A National War Memorial in India



Photo Credit: PIB

The clamour for a national war memorial from the armed forces and even non government bodies has been fairly loud in the past decade or so. This is especially noteworthy because in the past 67 years since independence, the Indian Armed forces have been constantly involved in military operations either at the international border, or at the line of control (LoC) with Pakistan or at the line of actual control (LAC) with China or fighting insurgencies or militancy internally. The causalities suffered by the armed forces even if counted from independence onwards runs into thousands of jawans and officers.

It now seems that, after repeated requests by the military, the Government of India has decided to erect a National War Memorial in the vicinity of the India Gate, New Delhi, to honor its Armed Forces and memorialize armed forces members killed in war after Independence in 1947. It has also been decided that a War Museum will be constructed in the adjoining Princes Park area. The proposed National War Memorial and the War Museum will be connected by a subway. The War Memorial and Museum are expected to cost Rs 400 crore ,(US$60 million).

The memorial is expected to be made around the existing chhatri (canopy) near India Gate. The memorial wall will be flushed with the ground and in harmony with existing aesthetics. Names of martyrs killed in wars in 194748, 1961 (Goa), 1962 (Chinese aggression), 1965, 1971, 1987 ( Saichen), 1987-88 (Sri Lanka), 1999 (Kargil), and other Operations will be inscribed on a memorial wall. Assistance of foreign architects is expected to taken. The Government is expected to issue a global tender for the construction of the War memorial.

The museum at the adjoining Princess Park will be largely underground, and connected to the Chhatri area via a subway. The Princess Park, is a 14-acres area north of India Gate, with barrack-type accommodation, built during World War II, which since 1947 has served as family accommodation for mid level armed forces officers posted in Service Headquarters in New Delhi.

Important Timelines connected to the National War Memorial

  1. In 2009 in the face of persistent demand from the armed forces and armed forces veterans for a national war memorial in the India Gate area, the United Progressive Alliance (UPA) government half heartedly constituted Group of Ministers' (GoM) headed by Pranab Mukherjee (before he became the President) to examine the demand for a National War Memorial.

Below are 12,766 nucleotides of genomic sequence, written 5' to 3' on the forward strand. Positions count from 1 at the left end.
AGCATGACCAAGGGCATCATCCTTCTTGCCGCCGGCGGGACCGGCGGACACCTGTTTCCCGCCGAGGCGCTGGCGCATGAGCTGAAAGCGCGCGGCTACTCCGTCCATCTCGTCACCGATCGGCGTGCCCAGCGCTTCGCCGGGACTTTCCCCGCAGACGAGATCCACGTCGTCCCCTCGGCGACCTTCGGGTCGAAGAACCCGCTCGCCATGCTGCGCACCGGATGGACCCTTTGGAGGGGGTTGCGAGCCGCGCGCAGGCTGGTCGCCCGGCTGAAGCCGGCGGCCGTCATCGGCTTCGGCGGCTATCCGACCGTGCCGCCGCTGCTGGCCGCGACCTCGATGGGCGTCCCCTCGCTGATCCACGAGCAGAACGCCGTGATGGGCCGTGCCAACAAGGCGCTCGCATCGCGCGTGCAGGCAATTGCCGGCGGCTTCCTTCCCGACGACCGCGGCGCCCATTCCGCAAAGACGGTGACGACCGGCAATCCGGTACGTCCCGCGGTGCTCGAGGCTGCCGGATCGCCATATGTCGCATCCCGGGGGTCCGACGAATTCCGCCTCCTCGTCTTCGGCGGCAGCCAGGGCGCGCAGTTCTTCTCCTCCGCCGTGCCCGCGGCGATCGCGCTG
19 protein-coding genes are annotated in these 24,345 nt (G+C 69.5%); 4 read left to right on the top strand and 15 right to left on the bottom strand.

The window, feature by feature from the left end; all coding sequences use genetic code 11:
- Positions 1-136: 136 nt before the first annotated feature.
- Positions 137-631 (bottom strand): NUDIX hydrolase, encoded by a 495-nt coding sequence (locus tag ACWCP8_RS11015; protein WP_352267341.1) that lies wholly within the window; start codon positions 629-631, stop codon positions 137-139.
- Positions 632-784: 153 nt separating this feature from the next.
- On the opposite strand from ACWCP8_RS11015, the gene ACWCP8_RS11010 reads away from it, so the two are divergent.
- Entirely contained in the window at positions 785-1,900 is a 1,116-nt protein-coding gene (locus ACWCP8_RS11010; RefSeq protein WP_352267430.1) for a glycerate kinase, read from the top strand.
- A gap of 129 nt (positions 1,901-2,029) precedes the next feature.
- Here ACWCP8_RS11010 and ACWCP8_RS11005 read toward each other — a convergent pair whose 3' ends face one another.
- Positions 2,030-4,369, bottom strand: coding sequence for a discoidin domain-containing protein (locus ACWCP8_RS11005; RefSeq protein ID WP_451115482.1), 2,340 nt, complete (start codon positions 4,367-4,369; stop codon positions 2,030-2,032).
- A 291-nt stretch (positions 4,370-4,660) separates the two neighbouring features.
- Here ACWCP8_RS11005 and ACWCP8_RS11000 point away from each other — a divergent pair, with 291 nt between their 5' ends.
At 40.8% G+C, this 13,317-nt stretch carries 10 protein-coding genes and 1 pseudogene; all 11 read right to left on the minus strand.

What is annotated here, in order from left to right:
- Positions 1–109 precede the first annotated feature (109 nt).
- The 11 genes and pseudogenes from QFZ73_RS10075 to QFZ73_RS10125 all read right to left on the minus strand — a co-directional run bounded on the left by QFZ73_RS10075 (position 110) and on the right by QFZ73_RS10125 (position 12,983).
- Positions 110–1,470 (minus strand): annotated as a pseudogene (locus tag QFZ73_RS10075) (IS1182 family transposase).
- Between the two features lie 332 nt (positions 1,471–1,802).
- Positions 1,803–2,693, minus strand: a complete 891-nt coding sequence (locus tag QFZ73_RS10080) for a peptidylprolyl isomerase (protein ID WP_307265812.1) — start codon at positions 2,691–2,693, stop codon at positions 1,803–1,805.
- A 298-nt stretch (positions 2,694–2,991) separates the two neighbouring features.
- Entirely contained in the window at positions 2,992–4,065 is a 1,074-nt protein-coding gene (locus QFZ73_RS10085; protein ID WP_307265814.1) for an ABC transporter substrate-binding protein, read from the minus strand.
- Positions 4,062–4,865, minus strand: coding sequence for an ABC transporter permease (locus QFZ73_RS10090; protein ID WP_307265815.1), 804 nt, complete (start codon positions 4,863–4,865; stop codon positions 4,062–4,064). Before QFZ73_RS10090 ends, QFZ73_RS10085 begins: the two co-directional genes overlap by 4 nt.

2. On 20 October 2012, after a lapse of 50 years, the government decided to mark the anniversary of the 1962 War launched by Chinese forces in Tibet against Indian border defenses, on 20 October 1962, by a solemn ceremony at the Amar Jawan jyoti, to honor Indian soldiers killed in the 1962 war. At the ceremony attended by chiefs of the armed forces, AK Antony, the Defenses Minister, announced that the Government has conceded the long-standing demand of the Indian Armed Forces for a National War Memorial, and that a national war memorial will be built at India Gate. He added that the group of ministers has cleared all outstanding issues on the matter and the armed forces will finally get their wish.
  3. In December 2012 Sheila Dikshit, Chief Minister of Delhi, in separate letters to Defence Minister A K Antony, Home Minister Sushil Kumar Shinde and Urban Development Minister Kamal Nath, opposed the recommendations of the GOM to build a national war memorial at the India Gate complex. The Urban Development Ministry and the Delhi Urban Art Commission were in agreement with the recommendations of Sheila Dikshit, Chief Minister of Delhi. The response of the Delhi Chief minister and the UPA government was a source of much discontentment amongst members of the armed forces.
  4. On 28 January 2014, Shri Narendra Modi, before he became Prime Minister of India, at a political rally two days after the national Republic Day, said "There is no country in the world where there is not a war memorial. India has fought several wars, thousands of our soldiers have been martyred. Should we not remember them? Should not there be a war memorial".
  5. On 10 July 2014 Arun Jaitley, Finance Minister and Defence Minister of India, while making the allocation for the War memorial in Budget said, "I am happy to announce the war memorial will be constructed in the Princess Park. It will be supplemented by a war museum. I am allocating a sum of Rs 100 crore for this purpose".
  6. On 21 August 2014 the decision to build the national war memorial, and the War Museum, was approved at a meeting attended by Arun Jaitley, Indian Defense Minister at that time, and the Armed Forces chiefs, Air Chief Marshal Arup Raha, Admiral Robin Dhowan and General Dalbir Singh Suhag. The final decision is expected to approved by the cabinet.

Cabinet Clearance

On Wednesday, 07 Oct 2015, the Union Cabinet approved the construction of a National War Museum at Princess Park, near India Gate, New Delhi, in memory of all Indian soldiers who have made the supreme sacrifice for the country post-independence. The estimated cost of the project will be around Rs 500 crore and the total time for completion of the entire project is estimated to be five years, Union Surface Transport Minister Nitin Gadkari said, briefing reporters about the Cabinet decisions.